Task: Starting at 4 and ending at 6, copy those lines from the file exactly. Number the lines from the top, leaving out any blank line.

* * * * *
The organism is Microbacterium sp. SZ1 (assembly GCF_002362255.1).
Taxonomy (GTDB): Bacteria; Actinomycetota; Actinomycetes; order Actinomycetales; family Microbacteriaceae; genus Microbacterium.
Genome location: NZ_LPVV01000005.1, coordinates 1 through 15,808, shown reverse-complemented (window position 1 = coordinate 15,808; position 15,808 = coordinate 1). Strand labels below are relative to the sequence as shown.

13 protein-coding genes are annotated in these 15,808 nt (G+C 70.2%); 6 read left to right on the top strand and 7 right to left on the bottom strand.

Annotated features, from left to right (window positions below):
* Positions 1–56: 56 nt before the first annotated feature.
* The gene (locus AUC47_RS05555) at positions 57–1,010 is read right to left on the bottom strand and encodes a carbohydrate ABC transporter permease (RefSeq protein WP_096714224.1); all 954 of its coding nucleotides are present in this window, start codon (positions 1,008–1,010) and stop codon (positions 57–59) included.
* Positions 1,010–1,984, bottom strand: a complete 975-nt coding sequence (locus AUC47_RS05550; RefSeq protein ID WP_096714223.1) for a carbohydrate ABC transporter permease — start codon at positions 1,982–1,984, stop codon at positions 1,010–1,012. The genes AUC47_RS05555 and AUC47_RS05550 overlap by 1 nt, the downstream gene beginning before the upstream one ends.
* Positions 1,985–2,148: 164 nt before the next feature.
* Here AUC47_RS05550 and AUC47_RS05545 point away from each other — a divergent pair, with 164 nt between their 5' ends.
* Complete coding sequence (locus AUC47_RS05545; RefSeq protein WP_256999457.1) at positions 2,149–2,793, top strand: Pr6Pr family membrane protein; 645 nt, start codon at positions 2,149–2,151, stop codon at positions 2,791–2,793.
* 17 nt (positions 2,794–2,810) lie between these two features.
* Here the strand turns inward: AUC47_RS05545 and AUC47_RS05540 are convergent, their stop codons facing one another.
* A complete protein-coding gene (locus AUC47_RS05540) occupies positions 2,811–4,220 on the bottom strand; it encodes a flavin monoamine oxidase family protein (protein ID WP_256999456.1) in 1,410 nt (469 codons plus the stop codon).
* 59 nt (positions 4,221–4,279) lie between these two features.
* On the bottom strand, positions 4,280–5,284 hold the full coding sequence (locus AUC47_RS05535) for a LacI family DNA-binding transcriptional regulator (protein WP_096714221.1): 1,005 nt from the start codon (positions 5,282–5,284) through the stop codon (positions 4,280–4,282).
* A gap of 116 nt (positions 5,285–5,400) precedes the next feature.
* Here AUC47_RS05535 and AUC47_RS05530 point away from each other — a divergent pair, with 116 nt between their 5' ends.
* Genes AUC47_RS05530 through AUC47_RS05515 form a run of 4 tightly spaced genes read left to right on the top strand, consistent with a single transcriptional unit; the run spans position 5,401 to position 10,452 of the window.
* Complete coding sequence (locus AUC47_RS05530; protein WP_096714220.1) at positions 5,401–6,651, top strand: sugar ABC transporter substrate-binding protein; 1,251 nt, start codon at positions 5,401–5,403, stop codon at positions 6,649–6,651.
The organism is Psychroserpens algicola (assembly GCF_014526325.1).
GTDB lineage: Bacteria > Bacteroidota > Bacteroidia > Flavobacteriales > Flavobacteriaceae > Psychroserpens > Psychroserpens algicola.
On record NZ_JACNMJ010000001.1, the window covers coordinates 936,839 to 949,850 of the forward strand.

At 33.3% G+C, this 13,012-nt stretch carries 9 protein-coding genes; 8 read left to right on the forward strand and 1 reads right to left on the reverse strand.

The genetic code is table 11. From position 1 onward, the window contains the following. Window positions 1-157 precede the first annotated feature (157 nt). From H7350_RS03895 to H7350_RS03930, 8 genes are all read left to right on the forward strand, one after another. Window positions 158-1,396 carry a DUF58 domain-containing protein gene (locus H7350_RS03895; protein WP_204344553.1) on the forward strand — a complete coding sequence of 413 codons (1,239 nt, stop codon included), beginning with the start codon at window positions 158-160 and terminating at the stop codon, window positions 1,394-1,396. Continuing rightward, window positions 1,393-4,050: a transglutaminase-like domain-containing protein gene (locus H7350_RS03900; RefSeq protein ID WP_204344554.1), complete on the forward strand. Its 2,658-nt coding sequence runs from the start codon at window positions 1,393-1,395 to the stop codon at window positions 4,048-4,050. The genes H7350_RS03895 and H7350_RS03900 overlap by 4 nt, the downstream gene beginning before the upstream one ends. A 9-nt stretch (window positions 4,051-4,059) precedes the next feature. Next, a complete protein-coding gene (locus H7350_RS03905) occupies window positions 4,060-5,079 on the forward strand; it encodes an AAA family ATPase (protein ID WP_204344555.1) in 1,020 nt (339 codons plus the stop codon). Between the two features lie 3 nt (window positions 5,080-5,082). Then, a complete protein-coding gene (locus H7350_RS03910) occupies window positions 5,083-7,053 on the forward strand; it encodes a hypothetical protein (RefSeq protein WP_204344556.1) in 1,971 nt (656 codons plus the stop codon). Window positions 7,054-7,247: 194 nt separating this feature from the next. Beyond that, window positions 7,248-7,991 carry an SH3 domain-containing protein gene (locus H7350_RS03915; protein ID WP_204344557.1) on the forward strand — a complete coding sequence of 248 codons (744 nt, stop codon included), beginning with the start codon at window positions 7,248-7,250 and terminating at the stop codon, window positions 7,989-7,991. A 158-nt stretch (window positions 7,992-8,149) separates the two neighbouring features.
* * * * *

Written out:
13 protein-coding genes are annotated in these 15,808 nt (G+C 70.2%); 6 read left to right on the top strand and 7 right to left on the bottom strand.

Annotated features, from left to right (window positions below):
* Positions 1–56: 56 nt before the first annotated feature.